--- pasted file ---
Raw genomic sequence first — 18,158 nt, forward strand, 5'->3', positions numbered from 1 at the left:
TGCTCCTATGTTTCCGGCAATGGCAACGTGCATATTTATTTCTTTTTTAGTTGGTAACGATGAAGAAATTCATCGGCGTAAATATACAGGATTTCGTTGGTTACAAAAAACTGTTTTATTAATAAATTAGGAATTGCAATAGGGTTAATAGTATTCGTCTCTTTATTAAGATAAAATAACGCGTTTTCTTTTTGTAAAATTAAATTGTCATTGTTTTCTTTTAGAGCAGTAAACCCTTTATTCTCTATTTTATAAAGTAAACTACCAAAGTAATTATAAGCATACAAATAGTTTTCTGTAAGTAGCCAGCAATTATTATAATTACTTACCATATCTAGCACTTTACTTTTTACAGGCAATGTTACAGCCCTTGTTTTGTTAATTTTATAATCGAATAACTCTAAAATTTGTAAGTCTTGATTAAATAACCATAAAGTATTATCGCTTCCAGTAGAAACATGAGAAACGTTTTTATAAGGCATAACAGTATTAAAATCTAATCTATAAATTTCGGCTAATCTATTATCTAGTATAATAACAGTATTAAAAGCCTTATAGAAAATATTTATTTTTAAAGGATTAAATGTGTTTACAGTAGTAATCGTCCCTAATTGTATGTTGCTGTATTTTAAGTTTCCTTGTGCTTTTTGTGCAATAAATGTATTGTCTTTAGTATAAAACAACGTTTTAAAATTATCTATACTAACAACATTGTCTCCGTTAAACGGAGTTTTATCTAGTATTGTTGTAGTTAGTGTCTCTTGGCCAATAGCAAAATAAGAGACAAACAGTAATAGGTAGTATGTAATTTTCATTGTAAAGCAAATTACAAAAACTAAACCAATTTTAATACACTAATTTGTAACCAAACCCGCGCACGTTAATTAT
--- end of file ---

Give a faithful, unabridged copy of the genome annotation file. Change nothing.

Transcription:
Raw genomic sequence first — 18,158 nt, forward strand, 5'->3', positions numbered from 1 at the left:
TGCTCCTATGTTTCCGGCAATGGCAACGTGCATATTTATTTCTTTTTTAGTTGGTAACGATGAAGAAATTCATCGGCGTAAATATACAGGATTTCGTTGGTTACAAAAAACTGTTTTATTAATAAATTAGGAATTGCAATAGGGTTAATAGTATTCGTCTCTTTATTAAGATAAAATAACGCGTTTTCTTTTTGTAAAATTAAATTGTCATTGTTTTCTTTTAGAGCAGTAAACCCTTTATTCTCTATTTTATAAAGTAAACTACCAAAGTAATTATAAGCATACAAATAGTTTTCTGTAAGTAGCCAGCAATTATTATAATTACTTACCATATCTAGCACTTTACTTTTTACAGGCAATGTTACAGCCCTTGTTTTGTTAATTTTATAATCGAATAACTCTAAAATTTGTAAGTCTTGATTAAATAACCATAAAGTATTATCGCTTCCAGTAGAAACATGAGAAACGTTTTTATAAGGCATAACAGTATTAAAATCTAATCTATAAATTTCGGCTAATCTATTATCTAGTATAATAACAGTATTAAAAGCCTTATAGAAAATATTTATTTTTAAAGGATTAAATGTGTTTACAGTAGTAATCGTCCCTAATTGTATGTTGCTGTATTTTAAGTTTCCTTGTGCTTTTTGTGCAATAAATGTATTGTCTTTAGTATAAAACAACGTTTTAAAATTATCTATACTAACAACATTGTCTCCGTTAAACGGAGTTTTATCTAGTATTGTTGTAGTTAGTGTCTCTTGGCCAATAGCAAAATAAGAGACAAACAGTAATAGGTAGTATGTAATTTTCATTGTAAAGCAAATTACAAAAACTAAACCAATTTTAATACACTAATTTGTAACCAAACCCGCGCACGTTAATTAT